Rent Reviews & RPI
A commercial lease rent review allows the landlord to usually increase the rent that’s paid by the tenant.
The review must take place on a certain date (or dates) as prescribed within the lease. The rent review clause will also outline exactly how the review is to be carried out.
How rent review provisions are drafted is important. This is because reviews can be based on either the Retail Price Index (RPI) or the open market. Let’s look at both methods in greater detail.
RPI rent reviews
RPI is a measure of inflation. It changes on a month-to-month basis depending on the price of goods and services.
Using this method, the rent calculation is based on the level of inflation at the time of the review. For example, if prices have risen by 3%, then the rent will also increase by 3%. For an RPI rent review, the current rental value of the property is not considered.
Open market rent reviews
Open market rent reviews reflect the value of the property on the open market at the time of the review. Due to this, an open market rent review will compare the rental value of other properties that are of a similar type and use in that area.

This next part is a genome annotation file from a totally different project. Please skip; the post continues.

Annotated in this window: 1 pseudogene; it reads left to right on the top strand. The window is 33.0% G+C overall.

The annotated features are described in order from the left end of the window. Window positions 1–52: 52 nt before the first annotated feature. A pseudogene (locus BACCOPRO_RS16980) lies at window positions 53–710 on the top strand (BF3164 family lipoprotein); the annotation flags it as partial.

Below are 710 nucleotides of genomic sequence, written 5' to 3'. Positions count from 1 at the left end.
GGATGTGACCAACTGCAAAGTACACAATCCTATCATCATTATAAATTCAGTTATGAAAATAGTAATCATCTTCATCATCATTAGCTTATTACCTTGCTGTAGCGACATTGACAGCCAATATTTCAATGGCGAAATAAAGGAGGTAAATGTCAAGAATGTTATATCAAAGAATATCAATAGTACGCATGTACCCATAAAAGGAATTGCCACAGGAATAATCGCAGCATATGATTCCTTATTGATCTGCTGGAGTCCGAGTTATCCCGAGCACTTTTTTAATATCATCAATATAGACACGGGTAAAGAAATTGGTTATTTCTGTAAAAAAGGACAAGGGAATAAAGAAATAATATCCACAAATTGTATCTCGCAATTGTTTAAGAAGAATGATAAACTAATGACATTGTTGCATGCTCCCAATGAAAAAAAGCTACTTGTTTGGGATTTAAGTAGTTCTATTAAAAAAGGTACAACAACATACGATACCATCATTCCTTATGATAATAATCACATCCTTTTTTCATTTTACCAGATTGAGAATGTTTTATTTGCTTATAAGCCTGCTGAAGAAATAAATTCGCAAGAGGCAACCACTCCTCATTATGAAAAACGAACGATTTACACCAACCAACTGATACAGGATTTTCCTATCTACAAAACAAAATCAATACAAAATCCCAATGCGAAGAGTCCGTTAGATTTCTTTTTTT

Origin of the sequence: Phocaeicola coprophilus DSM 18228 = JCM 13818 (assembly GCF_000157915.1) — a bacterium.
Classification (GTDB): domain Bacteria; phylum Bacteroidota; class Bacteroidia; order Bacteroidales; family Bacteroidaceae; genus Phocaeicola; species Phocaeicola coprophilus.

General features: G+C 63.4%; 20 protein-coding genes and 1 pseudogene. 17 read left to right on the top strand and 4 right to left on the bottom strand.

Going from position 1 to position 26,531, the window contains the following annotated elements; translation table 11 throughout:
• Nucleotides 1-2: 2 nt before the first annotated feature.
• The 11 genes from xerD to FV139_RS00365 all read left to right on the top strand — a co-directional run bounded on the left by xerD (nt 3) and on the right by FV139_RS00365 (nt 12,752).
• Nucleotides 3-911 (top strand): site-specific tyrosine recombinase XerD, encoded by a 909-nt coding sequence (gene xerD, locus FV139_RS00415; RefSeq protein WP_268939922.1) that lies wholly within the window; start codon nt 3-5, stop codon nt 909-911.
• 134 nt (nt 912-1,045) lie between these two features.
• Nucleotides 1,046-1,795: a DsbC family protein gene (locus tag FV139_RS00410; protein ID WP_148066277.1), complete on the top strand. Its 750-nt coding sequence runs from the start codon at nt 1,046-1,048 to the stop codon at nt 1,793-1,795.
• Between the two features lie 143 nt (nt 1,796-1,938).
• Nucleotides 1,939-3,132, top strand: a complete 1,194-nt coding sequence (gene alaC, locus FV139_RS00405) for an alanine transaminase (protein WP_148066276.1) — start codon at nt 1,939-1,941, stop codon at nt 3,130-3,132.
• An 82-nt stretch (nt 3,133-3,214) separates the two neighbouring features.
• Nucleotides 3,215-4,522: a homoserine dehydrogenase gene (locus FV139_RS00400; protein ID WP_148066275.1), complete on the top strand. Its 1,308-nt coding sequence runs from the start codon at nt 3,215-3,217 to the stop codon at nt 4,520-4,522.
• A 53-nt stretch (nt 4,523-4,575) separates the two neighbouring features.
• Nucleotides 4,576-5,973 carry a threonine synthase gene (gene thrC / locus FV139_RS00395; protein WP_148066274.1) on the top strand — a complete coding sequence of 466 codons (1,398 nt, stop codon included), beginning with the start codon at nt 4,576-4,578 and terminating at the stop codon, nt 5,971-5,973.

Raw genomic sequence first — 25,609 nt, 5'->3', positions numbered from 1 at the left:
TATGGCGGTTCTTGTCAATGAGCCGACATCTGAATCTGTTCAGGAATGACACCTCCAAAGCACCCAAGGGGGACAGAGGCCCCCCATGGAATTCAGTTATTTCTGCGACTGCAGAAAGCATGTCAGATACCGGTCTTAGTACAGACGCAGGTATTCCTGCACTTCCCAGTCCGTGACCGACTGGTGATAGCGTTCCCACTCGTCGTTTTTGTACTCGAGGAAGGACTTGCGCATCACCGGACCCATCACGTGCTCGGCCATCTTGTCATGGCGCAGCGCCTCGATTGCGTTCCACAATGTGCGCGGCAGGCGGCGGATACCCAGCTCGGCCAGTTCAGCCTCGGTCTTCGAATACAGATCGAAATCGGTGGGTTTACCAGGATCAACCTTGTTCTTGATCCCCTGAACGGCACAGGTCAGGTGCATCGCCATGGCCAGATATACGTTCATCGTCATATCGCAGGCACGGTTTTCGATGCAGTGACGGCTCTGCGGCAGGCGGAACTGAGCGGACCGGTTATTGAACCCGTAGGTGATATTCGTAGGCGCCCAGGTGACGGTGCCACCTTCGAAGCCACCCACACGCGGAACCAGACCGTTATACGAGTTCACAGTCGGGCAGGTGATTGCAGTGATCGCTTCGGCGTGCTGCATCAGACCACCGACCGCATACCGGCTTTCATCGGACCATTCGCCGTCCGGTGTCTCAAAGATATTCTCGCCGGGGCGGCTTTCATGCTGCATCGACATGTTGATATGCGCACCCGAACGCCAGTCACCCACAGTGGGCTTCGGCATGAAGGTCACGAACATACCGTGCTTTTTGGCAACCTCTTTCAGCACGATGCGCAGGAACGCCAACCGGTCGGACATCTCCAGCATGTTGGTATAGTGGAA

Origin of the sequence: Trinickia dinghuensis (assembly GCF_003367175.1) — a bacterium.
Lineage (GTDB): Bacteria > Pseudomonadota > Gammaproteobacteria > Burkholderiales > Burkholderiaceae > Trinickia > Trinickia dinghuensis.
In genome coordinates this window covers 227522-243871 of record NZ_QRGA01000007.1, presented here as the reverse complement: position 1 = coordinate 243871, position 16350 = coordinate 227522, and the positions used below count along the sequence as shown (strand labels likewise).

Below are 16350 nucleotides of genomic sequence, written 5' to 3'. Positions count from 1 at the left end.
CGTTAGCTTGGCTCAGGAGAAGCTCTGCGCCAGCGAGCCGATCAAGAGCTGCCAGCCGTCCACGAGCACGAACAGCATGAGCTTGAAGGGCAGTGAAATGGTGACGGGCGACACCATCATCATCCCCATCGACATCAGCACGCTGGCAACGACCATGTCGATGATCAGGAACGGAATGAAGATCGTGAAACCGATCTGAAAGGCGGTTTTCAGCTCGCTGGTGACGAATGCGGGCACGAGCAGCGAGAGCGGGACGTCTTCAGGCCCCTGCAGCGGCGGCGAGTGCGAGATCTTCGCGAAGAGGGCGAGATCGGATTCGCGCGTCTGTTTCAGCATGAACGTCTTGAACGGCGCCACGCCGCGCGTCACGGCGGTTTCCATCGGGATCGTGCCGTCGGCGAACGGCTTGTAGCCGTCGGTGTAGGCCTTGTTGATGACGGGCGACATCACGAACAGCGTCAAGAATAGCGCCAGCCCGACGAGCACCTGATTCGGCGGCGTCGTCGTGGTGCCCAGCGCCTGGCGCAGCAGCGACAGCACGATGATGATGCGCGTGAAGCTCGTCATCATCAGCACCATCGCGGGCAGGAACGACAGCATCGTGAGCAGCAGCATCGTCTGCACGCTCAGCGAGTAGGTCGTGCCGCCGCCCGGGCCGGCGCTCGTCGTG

Using this data, an open market rent review will accurately reflect the level of rent that the landlord should reasonably expect to get at the time of the review.
Are RPI or open market rent reviews better?
Due to the fact that RPI rent reviews are based on month-to-month inflation figures, they provide landlords and tenants with more certainty and consistency.
Plus, because they’re based on a calculation, they’re less contentious than open market rent reviews.
However, although both parties can be more agreeable to this form of review, some tenants dislike the fact there’s a lack of connection between inflation and the property market.
As an open market rent review is dependent on the state of the property market, some landlords view them as more of a risk than an RPI review. However, when the property market is thriving, an open market rent review could increase rent significantly.
Open market rent reviews are generally drafted to operate ‘upwards only’. This means the rent cannot decrease below the current rate. On occasion (but this is rarely seen in practice), landlords will agree to an upwards-downwards rent review. It’s also possible for the review to be based on the higher of the two review methods (either RPI or open market).
Similarly, in practice, many rent reviews include ‘caps’ and ‘collars’ that state the minimum and maximum increase of rent during a rent review. These provide both parties with some form of certainty.